The Not So Obvious Consequences of a DDoS Attack

June 24, 2015 Kevin Whalen

Cause And Effect Signpost Meaning Results Of Actions

The word “literally” may very well be, quite literally, the most over used word in use today.

It is the lifeblood of the modern business. Because DDoS targets the availability of all of that, it should be considered a serious threat to business continuity. You need a well-considered strategy.

Poorly performing or unavailable public-facing websites, or help desks, or self-help sites – any services that customers interact with directly, are just the beginning. Customers can all too easily move to the competition. What is the lifetime value of these customers? How much will you have to spend to keep them, or worse, get them back? Companies can take actions to win back customer confidence such as offering coupons, rebates, or other incentives like identity theft protection services but these too carry a cost. What is the impact on company brand and reputation of poor performance or service unavailability?

Public facing isn’t the only issue. What about internal apps and services, or those of your partners? The modern enterprise leverages a multitude of servers on the back-end to provide business-critical services. Even if you are lucky enough that none of the traffic to and from your server is compromised, many attacks targeting the application-layer can bring down the server itself. Even a single server failure can have a cascading effect on back end systems and a ripple effect of unexpected consequences.

In retail, a POS (point-of-sale) system that cannot communicate with your inventory database, or the current discount data, can severely impact in-store sales. If you are a manufacturer and a back-end system goes down, your suppliers can’t order parts and your products can’t get built. If you are the financial analyst and cannot access current revenue and sales data it will be tough to close the books. Field resources can be crippled from performing on-site service if they cannot access customer service history or current account information.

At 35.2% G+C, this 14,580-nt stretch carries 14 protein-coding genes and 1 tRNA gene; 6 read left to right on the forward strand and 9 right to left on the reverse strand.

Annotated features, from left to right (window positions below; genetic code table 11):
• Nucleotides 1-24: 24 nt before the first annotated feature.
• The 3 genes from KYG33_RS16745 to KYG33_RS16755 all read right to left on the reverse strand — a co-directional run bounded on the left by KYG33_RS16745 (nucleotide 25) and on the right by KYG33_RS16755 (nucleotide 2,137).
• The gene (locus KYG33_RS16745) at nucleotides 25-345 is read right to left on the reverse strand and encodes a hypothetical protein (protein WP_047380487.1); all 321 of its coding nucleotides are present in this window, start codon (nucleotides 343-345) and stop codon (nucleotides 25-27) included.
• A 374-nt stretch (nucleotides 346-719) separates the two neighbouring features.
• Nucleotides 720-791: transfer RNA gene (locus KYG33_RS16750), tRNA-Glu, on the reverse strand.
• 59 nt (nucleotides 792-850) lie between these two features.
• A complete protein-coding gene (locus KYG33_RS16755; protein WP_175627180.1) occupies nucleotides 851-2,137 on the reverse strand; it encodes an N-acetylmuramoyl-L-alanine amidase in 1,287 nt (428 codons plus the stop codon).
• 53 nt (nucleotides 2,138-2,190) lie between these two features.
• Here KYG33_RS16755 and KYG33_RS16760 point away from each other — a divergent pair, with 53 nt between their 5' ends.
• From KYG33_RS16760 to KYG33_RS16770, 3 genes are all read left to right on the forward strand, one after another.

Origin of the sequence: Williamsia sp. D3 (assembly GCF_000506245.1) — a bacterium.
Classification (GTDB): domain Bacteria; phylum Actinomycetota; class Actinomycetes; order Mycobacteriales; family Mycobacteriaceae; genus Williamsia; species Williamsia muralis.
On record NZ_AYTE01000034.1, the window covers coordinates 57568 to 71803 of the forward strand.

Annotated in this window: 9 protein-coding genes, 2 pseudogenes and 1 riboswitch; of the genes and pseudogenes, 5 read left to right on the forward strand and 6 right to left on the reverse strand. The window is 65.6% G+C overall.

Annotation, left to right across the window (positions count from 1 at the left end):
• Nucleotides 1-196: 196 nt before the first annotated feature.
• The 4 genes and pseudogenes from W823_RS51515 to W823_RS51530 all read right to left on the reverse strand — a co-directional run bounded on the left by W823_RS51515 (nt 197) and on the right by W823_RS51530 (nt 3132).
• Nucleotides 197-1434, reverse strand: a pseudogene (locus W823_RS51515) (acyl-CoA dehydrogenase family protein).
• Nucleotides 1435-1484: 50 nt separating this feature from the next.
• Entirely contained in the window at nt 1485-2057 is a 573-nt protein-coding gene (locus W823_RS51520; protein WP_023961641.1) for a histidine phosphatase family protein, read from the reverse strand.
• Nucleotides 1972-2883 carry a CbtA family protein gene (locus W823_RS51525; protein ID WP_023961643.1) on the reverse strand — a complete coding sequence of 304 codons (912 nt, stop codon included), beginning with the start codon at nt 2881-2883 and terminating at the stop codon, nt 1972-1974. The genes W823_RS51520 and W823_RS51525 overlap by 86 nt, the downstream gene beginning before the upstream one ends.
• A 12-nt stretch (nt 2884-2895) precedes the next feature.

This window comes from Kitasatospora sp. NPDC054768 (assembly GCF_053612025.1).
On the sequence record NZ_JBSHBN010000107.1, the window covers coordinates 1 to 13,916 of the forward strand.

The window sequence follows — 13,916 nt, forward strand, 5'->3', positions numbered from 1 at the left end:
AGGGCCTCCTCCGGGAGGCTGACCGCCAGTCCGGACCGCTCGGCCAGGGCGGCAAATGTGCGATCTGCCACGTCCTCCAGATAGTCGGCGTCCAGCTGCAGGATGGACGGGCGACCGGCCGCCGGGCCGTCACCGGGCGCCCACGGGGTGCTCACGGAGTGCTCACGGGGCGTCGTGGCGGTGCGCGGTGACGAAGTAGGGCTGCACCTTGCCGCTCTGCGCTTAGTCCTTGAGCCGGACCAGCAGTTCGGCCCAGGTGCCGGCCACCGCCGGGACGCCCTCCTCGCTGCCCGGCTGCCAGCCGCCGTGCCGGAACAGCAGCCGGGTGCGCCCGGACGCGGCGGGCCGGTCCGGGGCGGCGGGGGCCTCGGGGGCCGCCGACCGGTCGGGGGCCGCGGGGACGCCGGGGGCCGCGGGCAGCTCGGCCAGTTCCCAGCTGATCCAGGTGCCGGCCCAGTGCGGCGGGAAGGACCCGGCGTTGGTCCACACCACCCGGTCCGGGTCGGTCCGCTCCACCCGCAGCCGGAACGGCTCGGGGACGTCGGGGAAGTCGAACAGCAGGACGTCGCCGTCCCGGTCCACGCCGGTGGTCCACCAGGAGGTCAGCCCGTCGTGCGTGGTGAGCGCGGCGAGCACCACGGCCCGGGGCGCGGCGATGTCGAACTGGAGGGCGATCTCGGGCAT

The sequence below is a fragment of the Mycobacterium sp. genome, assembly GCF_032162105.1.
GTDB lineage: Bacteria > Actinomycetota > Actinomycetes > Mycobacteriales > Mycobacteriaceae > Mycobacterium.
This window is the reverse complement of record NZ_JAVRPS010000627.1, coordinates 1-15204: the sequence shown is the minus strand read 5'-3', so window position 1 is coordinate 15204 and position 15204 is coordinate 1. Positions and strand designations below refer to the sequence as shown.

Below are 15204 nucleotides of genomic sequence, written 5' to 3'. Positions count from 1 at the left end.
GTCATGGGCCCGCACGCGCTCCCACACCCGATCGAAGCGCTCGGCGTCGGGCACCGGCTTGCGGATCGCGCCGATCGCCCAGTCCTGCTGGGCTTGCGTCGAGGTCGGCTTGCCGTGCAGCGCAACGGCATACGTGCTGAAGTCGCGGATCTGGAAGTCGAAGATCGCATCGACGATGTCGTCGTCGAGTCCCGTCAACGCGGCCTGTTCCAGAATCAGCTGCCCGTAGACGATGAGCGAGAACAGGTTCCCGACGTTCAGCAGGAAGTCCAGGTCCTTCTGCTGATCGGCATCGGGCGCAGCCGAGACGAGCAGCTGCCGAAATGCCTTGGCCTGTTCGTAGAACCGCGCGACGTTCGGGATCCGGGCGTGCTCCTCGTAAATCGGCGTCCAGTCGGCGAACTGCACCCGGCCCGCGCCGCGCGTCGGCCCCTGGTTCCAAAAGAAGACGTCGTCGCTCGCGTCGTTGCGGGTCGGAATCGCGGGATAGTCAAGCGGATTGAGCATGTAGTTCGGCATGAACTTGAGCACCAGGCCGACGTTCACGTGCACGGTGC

Just some of the business and operational implications to consider:

  • How many IT personnel will be tied up addressing the attack, and what are they paid per hour? What else could these resources be contributing to the bottom line rather than mitigating slow performance or re-routing traffic?
  • How many more help desk calls will be received, and at what cost per call? This could be either internal calls or external, customer-facing.
  • What will it take to recover operations? Will it require reconfiguration of components, additional capacity or components, even if on an interim basis? Under certain circumstances, what data might get lost or have to be manually re-captured?

Define risk?

At a time when availability has never been more important to businesses, DDoS attacks have never been more innovative, dynamic or consequential. For example: The exploit of improperly secured servers for amplification/reflection attacks, leveraging common protocols such as NTP, DNS or SSDP, has made possible DDoS attacks of unprecedented size, already surpassing previous records in the first quarter of 2015.

These attack dimensions can cause service problems for a number of common infrastructure components including routers and switches – problems that will require your staff’s time and attention. ADCs, load balancers, even firewalls and IPS today have at best only limited or partial DDoS mitigation capabilities. They simply are not designed for comprehensive DDoS protection. They have no broader network traffic visibility nor integrated threat intelligence and are vulnerable to the more sophisticated multi-vector, volumetric attacks, such as state table exhaustion techniques.

In the modern enterprise, the list of web-based applications where performance and availability are critical to the business goes on and on. When attempting to weigh the consequences of today’s DDoS attacks, it pays to think carefully and more broadly about consequences, and defenses.


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